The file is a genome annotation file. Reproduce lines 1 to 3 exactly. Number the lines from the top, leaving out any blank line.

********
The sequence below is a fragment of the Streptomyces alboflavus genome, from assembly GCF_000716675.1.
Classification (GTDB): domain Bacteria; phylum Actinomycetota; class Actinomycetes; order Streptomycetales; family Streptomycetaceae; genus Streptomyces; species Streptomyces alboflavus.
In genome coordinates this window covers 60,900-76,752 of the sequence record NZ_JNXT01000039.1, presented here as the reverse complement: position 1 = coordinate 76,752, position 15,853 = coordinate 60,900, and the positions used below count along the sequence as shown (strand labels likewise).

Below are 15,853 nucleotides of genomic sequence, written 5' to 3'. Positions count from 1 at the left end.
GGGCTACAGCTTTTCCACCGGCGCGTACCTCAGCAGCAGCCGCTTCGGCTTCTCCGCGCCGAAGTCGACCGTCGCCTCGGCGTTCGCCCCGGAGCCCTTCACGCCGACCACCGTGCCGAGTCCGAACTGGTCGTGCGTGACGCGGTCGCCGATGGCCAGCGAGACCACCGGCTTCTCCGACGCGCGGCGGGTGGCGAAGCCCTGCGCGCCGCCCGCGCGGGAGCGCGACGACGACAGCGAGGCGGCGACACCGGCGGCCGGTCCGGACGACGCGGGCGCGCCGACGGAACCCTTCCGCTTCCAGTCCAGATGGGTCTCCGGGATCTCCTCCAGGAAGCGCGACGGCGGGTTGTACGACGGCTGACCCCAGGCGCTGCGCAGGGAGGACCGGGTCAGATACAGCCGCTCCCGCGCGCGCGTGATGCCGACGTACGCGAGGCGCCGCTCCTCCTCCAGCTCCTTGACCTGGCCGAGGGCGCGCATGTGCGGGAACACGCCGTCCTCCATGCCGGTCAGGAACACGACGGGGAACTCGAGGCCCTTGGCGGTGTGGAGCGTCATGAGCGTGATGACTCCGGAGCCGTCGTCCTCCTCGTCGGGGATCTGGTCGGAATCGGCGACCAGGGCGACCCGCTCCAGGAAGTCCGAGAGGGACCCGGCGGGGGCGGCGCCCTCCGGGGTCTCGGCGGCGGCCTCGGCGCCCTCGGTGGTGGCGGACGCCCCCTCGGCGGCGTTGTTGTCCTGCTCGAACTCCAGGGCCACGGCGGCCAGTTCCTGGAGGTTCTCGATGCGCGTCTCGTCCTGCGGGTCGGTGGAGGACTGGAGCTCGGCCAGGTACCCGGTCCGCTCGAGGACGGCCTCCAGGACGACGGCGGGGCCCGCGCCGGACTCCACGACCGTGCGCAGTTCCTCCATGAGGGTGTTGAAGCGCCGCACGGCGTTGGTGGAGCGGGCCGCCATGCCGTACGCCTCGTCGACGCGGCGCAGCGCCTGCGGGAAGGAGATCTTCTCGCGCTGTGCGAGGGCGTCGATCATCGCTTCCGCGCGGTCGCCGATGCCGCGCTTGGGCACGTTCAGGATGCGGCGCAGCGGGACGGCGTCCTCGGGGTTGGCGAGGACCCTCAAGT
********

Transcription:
The sequence below is a fragment of the Streptomyces alboflavus genome, from assembly GCF_000716675.1.
Classification (GTDB): domain Bacteria; phylum Actinomycetota; class Actinomycetes; order Streptomycetales; family Streptomycetaceae; genus Streptomyces; species Streptomyces alboflavus.
In genome coordinates this window covers 60,900-76,752 of the sequence record NZ_JNXT01000039.1, presented here as the reverse complement: position 1 = coordinate 76,752, position 15,853 = coordinate 60,900, and the positions used below count along the sequence as shown (strand labels likewise).